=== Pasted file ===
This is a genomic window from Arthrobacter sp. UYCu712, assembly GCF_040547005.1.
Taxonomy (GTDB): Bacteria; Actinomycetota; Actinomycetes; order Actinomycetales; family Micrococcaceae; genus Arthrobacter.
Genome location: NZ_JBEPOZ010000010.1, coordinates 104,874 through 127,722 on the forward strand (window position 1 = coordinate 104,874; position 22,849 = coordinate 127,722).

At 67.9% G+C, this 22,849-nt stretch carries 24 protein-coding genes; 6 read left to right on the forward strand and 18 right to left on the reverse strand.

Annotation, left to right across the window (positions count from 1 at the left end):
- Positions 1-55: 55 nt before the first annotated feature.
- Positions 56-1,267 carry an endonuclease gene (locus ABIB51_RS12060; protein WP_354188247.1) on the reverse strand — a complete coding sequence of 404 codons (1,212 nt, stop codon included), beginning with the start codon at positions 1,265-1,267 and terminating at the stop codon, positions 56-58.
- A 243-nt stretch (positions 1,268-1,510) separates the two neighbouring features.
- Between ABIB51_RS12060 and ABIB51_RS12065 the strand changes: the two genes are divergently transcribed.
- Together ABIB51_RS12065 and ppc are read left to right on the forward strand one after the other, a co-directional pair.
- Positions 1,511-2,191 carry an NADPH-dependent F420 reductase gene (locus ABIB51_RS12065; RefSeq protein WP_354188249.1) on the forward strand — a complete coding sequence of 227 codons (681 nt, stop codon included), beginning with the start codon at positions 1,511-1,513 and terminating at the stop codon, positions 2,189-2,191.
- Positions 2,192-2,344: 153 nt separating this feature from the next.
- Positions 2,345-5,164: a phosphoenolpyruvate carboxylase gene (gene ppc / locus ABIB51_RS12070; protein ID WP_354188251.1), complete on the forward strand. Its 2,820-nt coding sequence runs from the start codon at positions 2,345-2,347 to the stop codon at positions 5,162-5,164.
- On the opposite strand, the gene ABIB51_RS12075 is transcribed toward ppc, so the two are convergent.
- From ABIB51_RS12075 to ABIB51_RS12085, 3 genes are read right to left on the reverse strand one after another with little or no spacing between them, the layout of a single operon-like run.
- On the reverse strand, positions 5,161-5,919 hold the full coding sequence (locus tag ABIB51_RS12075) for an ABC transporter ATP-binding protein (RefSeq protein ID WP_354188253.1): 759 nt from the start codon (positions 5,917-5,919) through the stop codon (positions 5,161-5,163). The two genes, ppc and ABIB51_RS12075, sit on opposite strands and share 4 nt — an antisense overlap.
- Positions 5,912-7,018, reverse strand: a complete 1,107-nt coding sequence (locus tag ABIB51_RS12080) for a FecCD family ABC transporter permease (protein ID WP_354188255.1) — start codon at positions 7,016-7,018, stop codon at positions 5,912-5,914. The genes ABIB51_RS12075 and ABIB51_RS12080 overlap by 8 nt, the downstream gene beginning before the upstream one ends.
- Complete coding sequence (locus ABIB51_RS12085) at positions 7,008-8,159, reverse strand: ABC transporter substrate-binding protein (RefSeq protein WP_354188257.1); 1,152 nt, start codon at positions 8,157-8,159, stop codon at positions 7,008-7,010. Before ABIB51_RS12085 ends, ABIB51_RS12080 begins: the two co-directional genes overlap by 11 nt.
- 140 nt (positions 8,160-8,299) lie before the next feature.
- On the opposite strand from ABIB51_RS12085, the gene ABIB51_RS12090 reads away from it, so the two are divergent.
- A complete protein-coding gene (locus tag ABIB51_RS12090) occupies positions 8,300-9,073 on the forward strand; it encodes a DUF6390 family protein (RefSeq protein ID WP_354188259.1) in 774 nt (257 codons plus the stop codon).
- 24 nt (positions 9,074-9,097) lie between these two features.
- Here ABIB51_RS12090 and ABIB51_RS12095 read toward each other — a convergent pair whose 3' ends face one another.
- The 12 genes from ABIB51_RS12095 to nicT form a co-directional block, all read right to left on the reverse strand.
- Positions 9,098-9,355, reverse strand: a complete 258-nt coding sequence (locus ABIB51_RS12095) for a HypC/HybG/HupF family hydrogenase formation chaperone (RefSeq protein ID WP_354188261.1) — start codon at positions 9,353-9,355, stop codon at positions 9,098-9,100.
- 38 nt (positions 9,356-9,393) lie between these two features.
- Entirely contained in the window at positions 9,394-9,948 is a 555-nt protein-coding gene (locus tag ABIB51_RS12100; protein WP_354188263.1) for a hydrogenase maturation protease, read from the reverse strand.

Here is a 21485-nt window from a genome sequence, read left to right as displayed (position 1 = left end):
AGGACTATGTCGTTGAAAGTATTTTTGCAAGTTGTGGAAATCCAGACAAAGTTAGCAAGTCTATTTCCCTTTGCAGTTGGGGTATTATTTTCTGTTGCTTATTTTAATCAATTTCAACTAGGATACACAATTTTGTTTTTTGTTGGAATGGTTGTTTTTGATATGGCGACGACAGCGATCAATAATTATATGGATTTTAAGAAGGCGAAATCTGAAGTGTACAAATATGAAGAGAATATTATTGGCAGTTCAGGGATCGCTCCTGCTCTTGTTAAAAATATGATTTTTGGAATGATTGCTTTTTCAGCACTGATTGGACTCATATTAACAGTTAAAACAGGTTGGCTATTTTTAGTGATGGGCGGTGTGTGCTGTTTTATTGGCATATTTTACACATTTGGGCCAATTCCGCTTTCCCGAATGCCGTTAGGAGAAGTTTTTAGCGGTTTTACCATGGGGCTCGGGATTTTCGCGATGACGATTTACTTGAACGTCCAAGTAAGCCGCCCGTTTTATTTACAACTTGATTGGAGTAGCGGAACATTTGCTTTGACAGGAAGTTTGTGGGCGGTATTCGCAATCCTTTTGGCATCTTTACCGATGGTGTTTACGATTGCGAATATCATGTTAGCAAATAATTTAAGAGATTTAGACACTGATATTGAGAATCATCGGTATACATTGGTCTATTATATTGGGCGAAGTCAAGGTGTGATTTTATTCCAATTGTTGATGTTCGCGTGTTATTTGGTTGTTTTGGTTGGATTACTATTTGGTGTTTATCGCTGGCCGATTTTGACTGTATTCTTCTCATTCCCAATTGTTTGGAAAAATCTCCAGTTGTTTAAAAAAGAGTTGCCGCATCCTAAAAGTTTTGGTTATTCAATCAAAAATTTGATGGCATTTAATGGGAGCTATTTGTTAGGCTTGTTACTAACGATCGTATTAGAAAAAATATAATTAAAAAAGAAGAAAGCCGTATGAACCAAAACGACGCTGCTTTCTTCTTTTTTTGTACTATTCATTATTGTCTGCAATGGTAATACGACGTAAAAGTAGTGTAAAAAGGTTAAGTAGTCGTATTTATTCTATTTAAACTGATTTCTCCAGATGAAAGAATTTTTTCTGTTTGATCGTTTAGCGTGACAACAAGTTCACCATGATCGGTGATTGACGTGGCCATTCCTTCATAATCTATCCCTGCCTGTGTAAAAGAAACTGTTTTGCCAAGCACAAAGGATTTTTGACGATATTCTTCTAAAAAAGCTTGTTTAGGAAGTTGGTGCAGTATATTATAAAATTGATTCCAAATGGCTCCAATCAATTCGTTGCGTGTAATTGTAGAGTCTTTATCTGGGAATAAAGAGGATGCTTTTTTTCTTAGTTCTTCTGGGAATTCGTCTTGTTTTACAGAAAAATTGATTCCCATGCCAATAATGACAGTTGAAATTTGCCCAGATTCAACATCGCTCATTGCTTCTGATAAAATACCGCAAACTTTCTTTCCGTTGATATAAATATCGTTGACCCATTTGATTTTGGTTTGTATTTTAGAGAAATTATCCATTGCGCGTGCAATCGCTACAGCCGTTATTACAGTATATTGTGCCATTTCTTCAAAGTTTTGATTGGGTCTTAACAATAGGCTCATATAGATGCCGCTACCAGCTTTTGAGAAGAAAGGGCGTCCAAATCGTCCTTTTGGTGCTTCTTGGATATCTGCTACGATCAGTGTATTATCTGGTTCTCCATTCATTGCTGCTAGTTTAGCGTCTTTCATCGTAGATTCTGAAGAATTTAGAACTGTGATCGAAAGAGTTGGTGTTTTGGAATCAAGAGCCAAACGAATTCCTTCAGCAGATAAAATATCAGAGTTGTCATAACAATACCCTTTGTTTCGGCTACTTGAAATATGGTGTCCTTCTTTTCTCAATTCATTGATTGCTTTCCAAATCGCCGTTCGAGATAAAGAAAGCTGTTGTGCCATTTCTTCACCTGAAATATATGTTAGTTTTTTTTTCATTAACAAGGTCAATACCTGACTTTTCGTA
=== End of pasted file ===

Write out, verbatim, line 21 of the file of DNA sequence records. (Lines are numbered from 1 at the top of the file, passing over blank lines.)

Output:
- A complete protein-coding gene (locus tag ABIB51_RS12090) occupies positions 8,300-9,073 on the forward strand; it encodes a DUF6390 family protein (RefSeq protein ID WP_354188259.1) in 774 nt (257 codons plus the stop codon).